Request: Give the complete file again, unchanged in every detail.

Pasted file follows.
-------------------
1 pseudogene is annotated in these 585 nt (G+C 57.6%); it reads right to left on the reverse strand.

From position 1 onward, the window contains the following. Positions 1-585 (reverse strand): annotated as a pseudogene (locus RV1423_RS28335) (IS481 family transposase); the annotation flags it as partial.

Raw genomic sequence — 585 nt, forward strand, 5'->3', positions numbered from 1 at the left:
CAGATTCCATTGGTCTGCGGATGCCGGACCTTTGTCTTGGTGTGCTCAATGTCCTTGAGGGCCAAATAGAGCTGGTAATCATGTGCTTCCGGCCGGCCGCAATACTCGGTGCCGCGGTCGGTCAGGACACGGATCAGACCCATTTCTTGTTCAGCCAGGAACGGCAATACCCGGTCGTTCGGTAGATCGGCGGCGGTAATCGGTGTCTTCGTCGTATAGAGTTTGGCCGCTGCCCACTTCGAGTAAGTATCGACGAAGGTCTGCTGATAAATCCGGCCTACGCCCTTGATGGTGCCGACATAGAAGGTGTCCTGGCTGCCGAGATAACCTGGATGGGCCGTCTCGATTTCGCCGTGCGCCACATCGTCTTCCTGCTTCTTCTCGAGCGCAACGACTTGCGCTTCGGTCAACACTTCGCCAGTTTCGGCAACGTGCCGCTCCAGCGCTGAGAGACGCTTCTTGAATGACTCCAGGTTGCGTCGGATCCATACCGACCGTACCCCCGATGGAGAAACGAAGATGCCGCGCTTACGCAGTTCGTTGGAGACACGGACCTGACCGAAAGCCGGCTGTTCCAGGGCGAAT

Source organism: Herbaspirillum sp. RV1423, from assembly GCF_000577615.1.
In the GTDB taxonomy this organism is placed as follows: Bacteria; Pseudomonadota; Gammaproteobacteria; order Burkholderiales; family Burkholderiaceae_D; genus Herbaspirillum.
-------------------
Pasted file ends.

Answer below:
1 pseudogene is annotated in these 585 nt (G+C 57.6%); it reads right to left on the reverse strand.

From position 1 onward, the window contains the following. Positions 1-585 (reverse strand): annotated as a pseudogene (locus RV1423_RS28335) (IS481 family transposase); the annotation flags it as partial.

Raw genomic sequence — 585 nt, forward strand, 5'->3', positions numbered from 1 at the left:
CAGATTCCATTGGTCTGCGGATGCCGGACCTTTGTCTTGGTGTGCTCAATGTCCTTGAGGGCCAAATAGAGCTGGTAATCATGTGCTTCCGGCCGGCCGCAATACTCGGTGCCGCGGTCGGTCAGGACACGGATCAGACCCATTTCTTGTTCAGCCAGGAACGGCAATACCCGGTCGTTCGGTAGATCGGCGGCGGTAATCGGTGTCTTCGTCGTATAGAGTTTGGCCGCTGCCCACTTCGAGTAAGTATCGACGAAGGTCTGCTGATAAATCCGGCCTACGCCCTTGATGGTGCCGACATAGAAGGTGTCCTGGCTGCCGAGATAACCTGGATGGGCCGTCTCGATTTCGCCGTGCGCCACATCGTCTTCCTGCTTCTTCTCGAGCGCAACGACTTGCGCTTCGGTCAACACTTCGCCAGTTTCGGCAACGTGCCGCTCCAGCGCTGAGAGACGCTTCTTGAATGACTCCAGGTTGCGTCGGATCCATACCGACCGTACCCCCGATGGAGAAACGAAGATGCCGCGCTTACGCAGTTCGTTGGAGACACGGACCTGACCGAAAGCCGGCTGTTCCAGGGCGAAT

Source organism: Herbaspirillum sp. RV1423, from assembly GCF_000577615.1.
In the GTDB taxonomy this organism is placed as follows: Bacteria; Pseudomonadota; Gammaproteobacteria; order Burkholderiales; family Burkholderiaceae_D; genus Herbaspirillum.